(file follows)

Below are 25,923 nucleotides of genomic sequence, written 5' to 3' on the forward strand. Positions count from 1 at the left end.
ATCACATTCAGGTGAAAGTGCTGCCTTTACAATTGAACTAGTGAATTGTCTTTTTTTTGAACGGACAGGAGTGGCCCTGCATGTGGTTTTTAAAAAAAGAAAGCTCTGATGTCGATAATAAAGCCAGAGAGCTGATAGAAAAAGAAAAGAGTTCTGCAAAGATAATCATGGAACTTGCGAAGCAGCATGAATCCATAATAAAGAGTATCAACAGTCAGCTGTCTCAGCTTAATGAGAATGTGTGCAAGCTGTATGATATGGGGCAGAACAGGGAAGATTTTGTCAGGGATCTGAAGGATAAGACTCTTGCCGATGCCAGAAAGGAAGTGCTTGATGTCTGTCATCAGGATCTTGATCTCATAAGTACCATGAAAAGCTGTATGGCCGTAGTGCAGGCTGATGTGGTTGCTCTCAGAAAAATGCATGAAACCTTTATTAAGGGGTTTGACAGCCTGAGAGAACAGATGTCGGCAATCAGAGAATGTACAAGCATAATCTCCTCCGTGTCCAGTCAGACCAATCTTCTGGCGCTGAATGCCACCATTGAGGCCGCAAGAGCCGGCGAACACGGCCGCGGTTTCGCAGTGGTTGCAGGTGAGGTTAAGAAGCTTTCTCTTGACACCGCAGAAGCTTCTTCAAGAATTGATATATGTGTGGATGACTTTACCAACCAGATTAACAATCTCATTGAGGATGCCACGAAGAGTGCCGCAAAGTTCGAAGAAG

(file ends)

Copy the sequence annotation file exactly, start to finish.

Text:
Below are 25,923 nucleotides of genomic sequence, written 5' to 3' on the forward strand. Positions count from 1 at the left end.
ATCACATTCAGGTGAAAGTGCTGCCTTTACAATTGAACTAGTGAATTGTCTTTTTTTTGAACGGACAGGAGTGGCCCTGCATGTGGTTTTTAAAAAAAGAAAGCTCTGATGTCGATAATAAAGCCAGAGAGCTGATAGAAAAAGAAAAGAGTTCTGCAAAGATAATCATGGAACTTGCGAAGCAGCATGAATCCATAATAAAGAGTATCAACAGTCAGCTGTCTCAGCTTAATGAGAATGTGTGCAAGCTGTATGATATGGGGCAGAACAGGGAAGATTTTGTCAGGGATCTGAAGGATAAGACTCTTGCCGATGCCAGAAAGGAAGTGCTTGATGTCTGTCATCAGGATCTTGATCTCATAAGTACCATGAAAAGCTGTATGGCCGTAGTGCAGGCTGATGTGGTTGCTCTCAGAAAAATGCATGAAACCTTTATTAAGGGGTTTGACAGCCTGAGAGAACAGATGTCGGCAATCAGAGAATGTACAAGCATAATCTCCTCCGTGTCCAGTCAGACCAATCTTCTGGCGCTGAATGCCACCATTGAGGCCGCAAGAGCCGGCGAACACGGCCGCGGTTTCGCAGTGGTTGCAGGTGAGGTTAAGAAGCTTTCTCTTGACACCGCAGAAGCTTCTTCAAGAATTGATATATGTGTGGATGACTTTACCAACCAGATTAACAATCTCATTGAGGATGCCACGAAGAGTGCCGCAAAGTTCGAAGAAG